Psychology, Professional

Date of Paper/Work

Summer 7-22-2019

Degree Name

Doctor of Psychology (Psy.D.)

Type of Paper/Work



Bryana French


APA’s Guidelines for Psychological Practice with Transgender and Gender Nonconforming People (2015) point to a lack of appropriate and non-sensationalizing training resources for psychologists, and that continuing education and training should be developed to address these gaps. Transgender individuals have specific and important therapeutic needs separate from the LGB population, thus information about personal experiences will help guide appropriate psychological trainings and interventions (Singh & dickey, 2017; APA, 2009). To address this need, this dissertation used qualitative methods to explore a two-fold purpose: 1) understand the lived experiences of transgender-identified individuals in psychotherapy and, 2) explore psychologists’ perspectives of providing transgender-affirmative therapy. A total of nine individuals participated in this study: eight generalist psychologists and one transgender identified client. Phenomenological interviews were used to explore affirmative therapy from grounded, participant perspectives. In-depth interview techniques explored psychologists’ experiences of providing therapy to transgender clients and one transgender client’s experiences of receiving therapy. Four themes were identified: (1) Understanding and Affirming Gender Identity, (2) Application in Therapy, (3) Presence of Microaggressions, and (4) Training. Existing research regarding inadequate training was supported as participants reported being underprepared for working with gender minoritized populations. Implications for counseling and training were reviewed for both psychologists and clients. Suggestions for future research, training, and continuing education were provided.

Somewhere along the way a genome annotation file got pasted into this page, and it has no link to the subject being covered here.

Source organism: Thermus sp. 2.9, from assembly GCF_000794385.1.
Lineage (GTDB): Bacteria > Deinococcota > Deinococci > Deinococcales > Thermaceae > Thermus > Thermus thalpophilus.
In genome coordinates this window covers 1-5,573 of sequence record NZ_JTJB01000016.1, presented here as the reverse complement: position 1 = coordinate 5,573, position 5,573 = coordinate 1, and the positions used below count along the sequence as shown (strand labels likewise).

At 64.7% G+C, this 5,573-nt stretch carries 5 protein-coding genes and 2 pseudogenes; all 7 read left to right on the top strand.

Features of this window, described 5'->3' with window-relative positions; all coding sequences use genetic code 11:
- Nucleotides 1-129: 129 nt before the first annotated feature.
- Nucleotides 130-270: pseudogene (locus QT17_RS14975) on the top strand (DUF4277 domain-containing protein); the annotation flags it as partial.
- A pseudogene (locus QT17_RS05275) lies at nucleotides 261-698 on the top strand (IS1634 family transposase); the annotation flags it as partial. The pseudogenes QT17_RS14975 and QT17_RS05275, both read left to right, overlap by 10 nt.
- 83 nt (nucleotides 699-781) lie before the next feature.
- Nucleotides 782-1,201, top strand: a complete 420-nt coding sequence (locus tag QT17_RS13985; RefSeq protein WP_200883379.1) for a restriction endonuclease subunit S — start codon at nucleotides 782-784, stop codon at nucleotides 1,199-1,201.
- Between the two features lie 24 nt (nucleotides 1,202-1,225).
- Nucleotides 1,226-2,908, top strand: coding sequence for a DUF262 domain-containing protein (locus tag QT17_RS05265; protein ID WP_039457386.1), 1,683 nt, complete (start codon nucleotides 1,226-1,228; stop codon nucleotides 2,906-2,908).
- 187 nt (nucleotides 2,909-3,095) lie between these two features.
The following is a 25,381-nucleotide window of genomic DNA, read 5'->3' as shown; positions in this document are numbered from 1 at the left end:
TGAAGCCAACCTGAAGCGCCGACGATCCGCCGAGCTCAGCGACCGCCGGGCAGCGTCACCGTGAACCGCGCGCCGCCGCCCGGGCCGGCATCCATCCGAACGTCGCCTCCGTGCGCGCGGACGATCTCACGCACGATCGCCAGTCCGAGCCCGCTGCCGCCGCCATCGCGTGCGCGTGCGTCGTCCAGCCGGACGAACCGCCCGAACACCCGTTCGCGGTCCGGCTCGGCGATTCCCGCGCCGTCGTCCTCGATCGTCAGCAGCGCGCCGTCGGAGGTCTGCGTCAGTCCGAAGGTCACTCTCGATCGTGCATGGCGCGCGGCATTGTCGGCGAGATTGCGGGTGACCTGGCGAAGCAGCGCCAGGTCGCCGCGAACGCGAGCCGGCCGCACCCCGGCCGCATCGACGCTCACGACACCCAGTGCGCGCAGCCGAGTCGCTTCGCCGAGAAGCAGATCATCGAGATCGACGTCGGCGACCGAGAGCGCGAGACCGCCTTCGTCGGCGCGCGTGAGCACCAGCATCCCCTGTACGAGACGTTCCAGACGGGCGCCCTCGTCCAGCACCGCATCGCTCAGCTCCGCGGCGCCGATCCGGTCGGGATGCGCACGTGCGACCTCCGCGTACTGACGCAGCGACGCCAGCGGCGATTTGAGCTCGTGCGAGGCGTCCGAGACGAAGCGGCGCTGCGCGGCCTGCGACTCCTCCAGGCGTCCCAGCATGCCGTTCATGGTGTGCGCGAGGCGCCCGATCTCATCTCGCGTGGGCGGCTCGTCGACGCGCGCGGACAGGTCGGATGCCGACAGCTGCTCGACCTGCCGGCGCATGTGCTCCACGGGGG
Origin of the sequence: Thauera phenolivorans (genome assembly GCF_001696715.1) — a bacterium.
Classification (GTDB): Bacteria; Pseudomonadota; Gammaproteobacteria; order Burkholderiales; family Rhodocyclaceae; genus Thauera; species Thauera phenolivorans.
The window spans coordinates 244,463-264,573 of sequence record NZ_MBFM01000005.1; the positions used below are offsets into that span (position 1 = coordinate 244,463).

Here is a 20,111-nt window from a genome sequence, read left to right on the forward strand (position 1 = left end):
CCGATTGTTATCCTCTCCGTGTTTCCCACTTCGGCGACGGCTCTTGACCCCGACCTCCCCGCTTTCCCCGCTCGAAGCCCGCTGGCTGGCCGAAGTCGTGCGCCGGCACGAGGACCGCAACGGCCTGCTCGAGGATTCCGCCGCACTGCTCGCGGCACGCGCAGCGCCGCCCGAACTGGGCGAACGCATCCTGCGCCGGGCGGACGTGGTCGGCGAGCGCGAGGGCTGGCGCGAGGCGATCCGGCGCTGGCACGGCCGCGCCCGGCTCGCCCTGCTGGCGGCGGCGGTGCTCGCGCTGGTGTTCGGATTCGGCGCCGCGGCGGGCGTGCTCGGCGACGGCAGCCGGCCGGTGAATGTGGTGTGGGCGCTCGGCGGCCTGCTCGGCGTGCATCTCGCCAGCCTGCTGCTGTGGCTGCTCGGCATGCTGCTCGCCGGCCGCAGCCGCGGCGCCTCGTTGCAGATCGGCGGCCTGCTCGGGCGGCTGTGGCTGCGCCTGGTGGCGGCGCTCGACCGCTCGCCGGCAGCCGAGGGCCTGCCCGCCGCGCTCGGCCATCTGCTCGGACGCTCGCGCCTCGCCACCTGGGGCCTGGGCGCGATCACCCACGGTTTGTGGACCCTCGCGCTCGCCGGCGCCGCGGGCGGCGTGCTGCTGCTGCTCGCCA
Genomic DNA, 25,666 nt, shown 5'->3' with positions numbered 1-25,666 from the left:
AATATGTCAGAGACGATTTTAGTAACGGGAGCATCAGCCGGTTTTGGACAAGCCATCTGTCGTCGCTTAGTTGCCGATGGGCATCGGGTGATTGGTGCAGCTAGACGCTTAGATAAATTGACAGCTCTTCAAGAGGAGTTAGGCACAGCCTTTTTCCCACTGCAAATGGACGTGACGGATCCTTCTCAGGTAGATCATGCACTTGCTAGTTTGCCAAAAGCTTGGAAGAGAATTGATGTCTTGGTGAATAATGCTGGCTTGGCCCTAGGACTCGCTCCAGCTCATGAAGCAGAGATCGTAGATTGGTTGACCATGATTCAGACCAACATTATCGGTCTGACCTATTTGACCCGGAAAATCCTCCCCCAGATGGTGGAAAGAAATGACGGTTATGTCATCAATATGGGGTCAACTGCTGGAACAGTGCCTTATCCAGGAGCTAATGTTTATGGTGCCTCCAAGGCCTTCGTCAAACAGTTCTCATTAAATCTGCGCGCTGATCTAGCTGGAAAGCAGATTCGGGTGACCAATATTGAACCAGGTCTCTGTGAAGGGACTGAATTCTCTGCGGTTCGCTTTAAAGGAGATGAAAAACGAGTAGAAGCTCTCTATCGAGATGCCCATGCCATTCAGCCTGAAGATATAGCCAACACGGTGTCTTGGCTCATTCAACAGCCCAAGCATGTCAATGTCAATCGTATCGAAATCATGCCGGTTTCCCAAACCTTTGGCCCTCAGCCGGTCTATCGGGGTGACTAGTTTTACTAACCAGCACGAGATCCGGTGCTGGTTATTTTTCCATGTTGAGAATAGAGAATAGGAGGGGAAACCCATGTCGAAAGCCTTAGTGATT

Creative Commons License

Creative Commons Attribution 4.0 International License
This work is licensed under a Creative Commons Attribution 4.0 International License.